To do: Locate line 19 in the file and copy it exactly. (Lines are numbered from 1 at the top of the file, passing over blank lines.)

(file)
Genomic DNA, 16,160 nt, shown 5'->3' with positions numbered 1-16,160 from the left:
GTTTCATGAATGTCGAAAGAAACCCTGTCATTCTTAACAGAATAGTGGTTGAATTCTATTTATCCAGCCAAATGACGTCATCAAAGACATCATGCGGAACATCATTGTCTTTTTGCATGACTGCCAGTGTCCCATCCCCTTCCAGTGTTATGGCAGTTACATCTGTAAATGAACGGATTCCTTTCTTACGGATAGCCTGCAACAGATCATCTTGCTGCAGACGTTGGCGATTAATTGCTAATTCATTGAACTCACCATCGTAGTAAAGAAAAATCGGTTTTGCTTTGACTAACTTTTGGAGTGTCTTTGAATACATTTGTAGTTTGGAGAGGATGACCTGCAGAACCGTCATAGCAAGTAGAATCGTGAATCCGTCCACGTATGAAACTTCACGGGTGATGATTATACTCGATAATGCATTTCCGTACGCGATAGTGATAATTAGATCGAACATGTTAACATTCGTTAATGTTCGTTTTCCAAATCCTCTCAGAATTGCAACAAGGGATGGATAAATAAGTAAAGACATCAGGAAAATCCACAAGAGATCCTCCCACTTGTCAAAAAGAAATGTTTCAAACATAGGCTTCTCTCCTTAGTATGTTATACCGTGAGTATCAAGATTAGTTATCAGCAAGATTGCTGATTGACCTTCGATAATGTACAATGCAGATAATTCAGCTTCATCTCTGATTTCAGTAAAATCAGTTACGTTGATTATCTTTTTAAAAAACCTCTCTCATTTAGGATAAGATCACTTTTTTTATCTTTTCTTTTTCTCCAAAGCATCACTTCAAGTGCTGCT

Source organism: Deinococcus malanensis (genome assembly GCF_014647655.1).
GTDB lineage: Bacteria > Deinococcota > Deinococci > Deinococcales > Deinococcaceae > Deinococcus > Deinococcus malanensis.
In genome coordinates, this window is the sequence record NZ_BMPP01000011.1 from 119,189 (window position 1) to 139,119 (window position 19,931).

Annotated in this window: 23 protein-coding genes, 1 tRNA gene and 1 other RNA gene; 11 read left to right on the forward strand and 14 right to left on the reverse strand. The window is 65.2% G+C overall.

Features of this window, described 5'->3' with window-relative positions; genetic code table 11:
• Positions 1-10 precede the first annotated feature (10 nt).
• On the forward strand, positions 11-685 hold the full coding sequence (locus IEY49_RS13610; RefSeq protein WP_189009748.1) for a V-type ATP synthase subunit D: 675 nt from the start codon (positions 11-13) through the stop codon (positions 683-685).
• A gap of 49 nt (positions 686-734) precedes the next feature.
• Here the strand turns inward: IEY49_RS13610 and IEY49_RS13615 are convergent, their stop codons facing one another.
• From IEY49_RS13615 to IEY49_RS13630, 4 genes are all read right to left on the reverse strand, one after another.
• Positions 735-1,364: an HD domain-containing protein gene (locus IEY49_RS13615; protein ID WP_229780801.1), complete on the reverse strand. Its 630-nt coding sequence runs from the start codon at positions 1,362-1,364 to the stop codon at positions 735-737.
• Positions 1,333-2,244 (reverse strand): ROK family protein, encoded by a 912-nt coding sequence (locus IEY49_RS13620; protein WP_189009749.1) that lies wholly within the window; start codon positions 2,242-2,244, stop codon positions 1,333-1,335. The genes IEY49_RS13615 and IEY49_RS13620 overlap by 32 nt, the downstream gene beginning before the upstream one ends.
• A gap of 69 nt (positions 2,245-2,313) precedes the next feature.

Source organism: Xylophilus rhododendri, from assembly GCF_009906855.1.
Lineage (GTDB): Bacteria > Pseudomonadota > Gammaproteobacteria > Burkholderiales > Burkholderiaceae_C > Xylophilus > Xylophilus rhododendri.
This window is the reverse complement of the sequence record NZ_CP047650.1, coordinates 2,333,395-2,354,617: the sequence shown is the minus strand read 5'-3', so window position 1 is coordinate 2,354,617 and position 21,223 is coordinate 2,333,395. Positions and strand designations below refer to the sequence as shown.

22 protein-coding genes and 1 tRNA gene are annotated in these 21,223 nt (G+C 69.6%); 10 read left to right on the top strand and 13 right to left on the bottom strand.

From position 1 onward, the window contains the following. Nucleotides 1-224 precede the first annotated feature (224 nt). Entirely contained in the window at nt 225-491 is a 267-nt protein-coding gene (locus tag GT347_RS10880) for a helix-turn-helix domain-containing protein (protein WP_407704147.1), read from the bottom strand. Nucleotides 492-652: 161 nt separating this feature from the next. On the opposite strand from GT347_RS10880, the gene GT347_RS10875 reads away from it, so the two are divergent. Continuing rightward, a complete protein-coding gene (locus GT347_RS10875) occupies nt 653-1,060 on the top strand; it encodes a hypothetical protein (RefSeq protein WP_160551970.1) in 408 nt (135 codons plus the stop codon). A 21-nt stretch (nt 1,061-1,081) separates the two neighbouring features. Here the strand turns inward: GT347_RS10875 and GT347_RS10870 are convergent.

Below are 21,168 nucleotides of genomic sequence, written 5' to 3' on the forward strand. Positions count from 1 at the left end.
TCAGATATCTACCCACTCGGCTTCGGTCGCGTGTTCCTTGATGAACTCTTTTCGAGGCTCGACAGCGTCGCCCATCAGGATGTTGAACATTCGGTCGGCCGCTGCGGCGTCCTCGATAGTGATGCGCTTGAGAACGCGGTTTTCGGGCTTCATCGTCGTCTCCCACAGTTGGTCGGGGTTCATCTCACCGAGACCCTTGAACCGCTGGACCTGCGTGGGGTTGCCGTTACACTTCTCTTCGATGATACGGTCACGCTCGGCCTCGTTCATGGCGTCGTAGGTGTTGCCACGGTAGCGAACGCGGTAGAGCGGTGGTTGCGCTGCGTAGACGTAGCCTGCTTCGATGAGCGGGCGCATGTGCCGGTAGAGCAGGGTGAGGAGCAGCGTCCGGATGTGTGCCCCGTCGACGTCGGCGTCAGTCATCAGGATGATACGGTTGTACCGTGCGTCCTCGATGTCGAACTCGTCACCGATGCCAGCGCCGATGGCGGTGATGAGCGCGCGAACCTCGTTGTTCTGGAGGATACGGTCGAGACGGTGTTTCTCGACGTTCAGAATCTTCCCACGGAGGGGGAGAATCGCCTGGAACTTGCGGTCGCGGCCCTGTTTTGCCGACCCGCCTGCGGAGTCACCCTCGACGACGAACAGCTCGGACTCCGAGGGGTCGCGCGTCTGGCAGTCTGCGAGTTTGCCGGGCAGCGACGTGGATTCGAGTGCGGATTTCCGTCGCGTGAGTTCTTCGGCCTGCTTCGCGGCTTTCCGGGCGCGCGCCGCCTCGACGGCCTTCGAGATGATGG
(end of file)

22 protein-coding genes and 1 tRNA gene are annotated in these 21,223 nt (G+C 69.6%); 10 read left to right on the top strand and 13 right to left on the bottom strand.